A lot of people have been asking me about Kickstarter for their projects... so I thought I would get my thoughts down in blog form so I am not repeating myself. I should say this is just my experience, this is by no means how you should run a kickstarter and it's not a guaranteed win. This blog I'm going to talk about things you'll need to think about before you start a Kickstarter campaign, the next one I'll talk about the actual running of the campaign.
Before You StartFirst off you need to decide if Kickstarter is for you... read the gubbins on their site, at the bottom in the creator section here:
The Creator Handbook and FAQS will answer most of your questions... and those they don't there are a million blog posts out there which will.
I feel like I had Kickstarter coming out of my ears after all the research I did! Mostly I would say research, research,research because about 50% of Kickstarters fail... what I did was look up the projects similar to mine (there were 8) half succeeded and half failed and I analysed what I thought the successes did right and what the failures did wrong.
It's also worth backing a couple of projects if you never have before just to get a feel for how the site works and so you can talk potential backers thru the process if they struggle.
Ask yourself what you want to get out of Kickstarter. Do you want to get rich and move to a hot country and drink cocktails on the beach? Well you need a millionaire boyfriend not a Kickstarter! Do you want to produce a new range of products? Fund a new studio? Get a book printed? That's more reasonable... you can't just shout "FUND MY DREAM" and expect people to be queuing up to give you cash (hey it might happen if you have a 100 or so people who love you deeply and want to fund your dream but that's the exception, not the rule)
You need to give people something in return... something they will want, it doesn't need to be a psychical object, it can be a download (music, video, ebooks, PDFs) or an experience (a VIP invite to your gallery opening, a class in your new studio, a plaque on the wall of your new amazing what ever that you built with their name on it)
I would say do a small project first to test the waters and see if you have an audience out there who will back you but mine got a bit out of control and ceased to be small after the first 48 hours... I was lucky! If I had been smarter I would have done something even smaller to test the process, I made a lot of mistakes which cost me but I came out on top in the end and I learned a lot from the experience which I can apply to my next project.
Getting down to the nitty gritty... The Money BitSo you've decided it's for you, let's get serious... a lot of people have looked at what I made on kickstarter and said "wow you've made 3 grand!" well yep... I have but this included postage (about £600 of postage if your asking) packaging, producing the tea towels, prints, mugs and stickers. I didn't come out of this with a lot of profit... but I do have a new product line and the stock which will turn in to profit over the coming months...which was the point.
Do your costing first, then do them again then get a pal to check them... I screwed up on postage on somethings (kickstarter includes postage in your target which I didn't realise) but it evened out in the end. Include about 15% for kickstarter and credit charge fees and backers who drop out at the last minute (it happens, don't worry too much about it... if you work it into your budget it's not the end of the world).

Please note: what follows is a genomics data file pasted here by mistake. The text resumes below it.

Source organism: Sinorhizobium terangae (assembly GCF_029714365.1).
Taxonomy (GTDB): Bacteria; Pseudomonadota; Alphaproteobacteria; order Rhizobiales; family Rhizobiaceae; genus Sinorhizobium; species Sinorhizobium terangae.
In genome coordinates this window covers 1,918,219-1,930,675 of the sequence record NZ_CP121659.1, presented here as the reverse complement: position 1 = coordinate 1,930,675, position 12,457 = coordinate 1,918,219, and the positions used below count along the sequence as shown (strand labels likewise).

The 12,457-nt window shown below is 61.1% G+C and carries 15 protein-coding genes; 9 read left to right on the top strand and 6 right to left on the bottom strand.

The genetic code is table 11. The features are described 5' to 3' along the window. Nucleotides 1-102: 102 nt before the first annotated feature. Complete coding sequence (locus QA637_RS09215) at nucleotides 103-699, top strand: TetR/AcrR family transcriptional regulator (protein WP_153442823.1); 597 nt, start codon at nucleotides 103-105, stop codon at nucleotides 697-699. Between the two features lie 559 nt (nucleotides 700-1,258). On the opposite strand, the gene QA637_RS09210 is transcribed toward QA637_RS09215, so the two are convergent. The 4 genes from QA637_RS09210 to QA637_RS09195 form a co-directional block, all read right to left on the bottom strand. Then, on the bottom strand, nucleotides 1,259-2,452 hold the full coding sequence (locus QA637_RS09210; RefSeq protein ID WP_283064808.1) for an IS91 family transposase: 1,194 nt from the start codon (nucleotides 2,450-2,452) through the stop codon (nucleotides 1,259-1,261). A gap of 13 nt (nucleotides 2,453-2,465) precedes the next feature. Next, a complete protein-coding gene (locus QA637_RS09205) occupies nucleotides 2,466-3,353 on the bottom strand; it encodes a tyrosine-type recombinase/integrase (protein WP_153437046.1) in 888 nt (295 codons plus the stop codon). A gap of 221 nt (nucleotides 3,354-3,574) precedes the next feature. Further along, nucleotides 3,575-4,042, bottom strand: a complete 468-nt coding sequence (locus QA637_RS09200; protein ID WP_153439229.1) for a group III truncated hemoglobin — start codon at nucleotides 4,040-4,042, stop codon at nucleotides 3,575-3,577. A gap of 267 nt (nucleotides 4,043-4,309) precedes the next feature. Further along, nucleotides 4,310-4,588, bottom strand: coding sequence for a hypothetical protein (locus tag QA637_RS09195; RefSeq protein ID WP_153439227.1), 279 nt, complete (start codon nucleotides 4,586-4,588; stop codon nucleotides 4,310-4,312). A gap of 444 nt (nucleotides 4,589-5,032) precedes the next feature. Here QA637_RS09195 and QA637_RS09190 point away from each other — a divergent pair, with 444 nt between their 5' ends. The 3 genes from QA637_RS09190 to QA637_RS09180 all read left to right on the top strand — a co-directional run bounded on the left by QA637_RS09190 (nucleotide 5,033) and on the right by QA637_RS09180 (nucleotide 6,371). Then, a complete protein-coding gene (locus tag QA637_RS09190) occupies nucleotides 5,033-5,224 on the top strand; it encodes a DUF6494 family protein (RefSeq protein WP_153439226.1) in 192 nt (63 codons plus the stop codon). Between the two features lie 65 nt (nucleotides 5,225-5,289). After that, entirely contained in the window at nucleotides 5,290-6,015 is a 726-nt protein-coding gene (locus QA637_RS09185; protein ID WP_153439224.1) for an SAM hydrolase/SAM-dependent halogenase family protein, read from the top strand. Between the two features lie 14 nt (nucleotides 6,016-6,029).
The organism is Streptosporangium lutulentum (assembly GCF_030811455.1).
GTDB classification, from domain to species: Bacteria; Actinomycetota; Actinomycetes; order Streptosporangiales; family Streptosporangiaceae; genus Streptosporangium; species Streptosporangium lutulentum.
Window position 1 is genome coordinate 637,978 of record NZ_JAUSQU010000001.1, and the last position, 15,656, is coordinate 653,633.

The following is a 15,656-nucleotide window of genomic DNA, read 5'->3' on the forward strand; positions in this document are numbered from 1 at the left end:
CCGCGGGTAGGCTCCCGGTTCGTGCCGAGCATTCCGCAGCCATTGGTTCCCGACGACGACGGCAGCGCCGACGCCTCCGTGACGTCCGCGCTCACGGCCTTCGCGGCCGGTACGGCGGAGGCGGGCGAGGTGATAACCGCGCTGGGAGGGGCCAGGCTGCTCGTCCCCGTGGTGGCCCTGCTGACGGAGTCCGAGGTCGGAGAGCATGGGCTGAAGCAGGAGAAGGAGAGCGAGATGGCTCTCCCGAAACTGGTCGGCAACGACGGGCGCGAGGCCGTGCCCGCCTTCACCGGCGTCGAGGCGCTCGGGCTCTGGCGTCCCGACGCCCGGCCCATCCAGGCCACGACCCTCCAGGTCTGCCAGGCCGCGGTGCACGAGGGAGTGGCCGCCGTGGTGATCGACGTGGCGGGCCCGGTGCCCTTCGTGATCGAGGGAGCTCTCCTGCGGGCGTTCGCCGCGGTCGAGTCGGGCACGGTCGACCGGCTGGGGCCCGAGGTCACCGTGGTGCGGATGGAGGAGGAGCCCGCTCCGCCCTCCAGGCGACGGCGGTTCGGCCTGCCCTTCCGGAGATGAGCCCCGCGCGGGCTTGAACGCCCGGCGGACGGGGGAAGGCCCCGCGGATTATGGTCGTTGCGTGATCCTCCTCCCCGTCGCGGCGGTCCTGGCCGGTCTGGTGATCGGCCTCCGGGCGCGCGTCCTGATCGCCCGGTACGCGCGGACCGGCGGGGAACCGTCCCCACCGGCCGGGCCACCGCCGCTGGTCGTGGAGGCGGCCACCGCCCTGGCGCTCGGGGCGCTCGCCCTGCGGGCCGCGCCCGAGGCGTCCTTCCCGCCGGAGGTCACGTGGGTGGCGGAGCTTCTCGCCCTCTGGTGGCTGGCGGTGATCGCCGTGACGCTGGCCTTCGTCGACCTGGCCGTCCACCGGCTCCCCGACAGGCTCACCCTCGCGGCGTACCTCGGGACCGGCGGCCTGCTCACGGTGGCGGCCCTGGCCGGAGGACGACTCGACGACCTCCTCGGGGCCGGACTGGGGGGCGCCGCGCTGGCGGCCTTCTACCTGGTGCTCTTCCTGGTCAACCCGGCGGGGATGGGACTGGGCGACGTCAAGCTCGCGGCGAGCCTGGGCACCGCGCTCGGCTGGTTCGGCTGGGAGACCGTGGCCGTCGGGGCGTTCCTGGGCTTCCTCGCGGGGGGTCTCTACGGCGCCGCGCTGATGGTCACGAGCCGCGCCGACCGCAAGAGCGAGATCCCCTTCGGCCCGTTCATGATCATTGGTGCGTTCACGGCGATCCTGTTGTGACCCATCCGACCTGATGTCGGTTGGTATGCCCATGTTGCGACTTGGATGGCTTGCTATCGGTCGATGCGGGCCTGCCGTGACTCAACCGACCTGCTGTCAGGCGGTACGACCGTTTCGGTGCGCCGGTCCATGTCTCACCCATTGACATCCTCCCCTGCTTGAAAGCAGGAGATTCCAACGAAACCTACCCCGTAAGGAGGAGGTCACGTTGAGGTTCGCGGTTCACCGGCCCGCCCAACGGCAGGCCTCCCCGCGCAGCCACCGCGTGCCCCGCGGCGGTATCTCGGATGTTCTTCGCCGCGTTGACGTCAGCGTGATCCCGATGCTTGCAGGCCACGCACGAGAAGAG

Even consider doing your costing by working out a unit price for every single item and adding them up... and don't forget to add tax on... chances are most or all of your funds will be used to produce your project (if you're reading this you are probaly doing a crafty project right?) but if you do have profit then it will be counted as income and taxed (oh yay government!)
So what's the minimum you need to make to fund the thing you want to do, add 15% then add 20% for tax then add a safety net for any unseen/missed expenses... an oh yeah... profit! You may want to make some of that at some point weather it's future profit in the form of stock or actual profit at the end of your Kickstarter... this is work people! You want to get paid!
(This is getting a bit long so I will do a separate blog about creating your project)
Building the Buzz
The best bit of advice I got is that Kickstarter is all about your mailing list/facebook fans/social media contacts/fans/friends/ family... these are the people who will get you to your initial target and help spread the word so don't be bashful about contacting them and asking them to share you project/back you.
If you don't have an audience already (look at your facebook, twitter, instagram etc do you have a lot of screaming fans or is it just your mum and your Auntie Ethel) the you need to start building it. Do you have a mailing list for your business? Have you repeat customers you can contact who might be interested.
Start a press list of blogs you want to contact, paper press, local news etc... you might want to contact these people before you go live as they are busy people... lots of blogs have a schedule worked out in advance so you may need to contact them early.
If you can build a bit of a buzz before you even launch reaching your target will be made easier as you may even have people waiting for your project to go live... wouldn't that be awesome?
You can read my Kickstarter story on my website here:
Or check out the original campaign page here:
Next week I'll fit in a blog about writing and planing your campaign. Watch this space!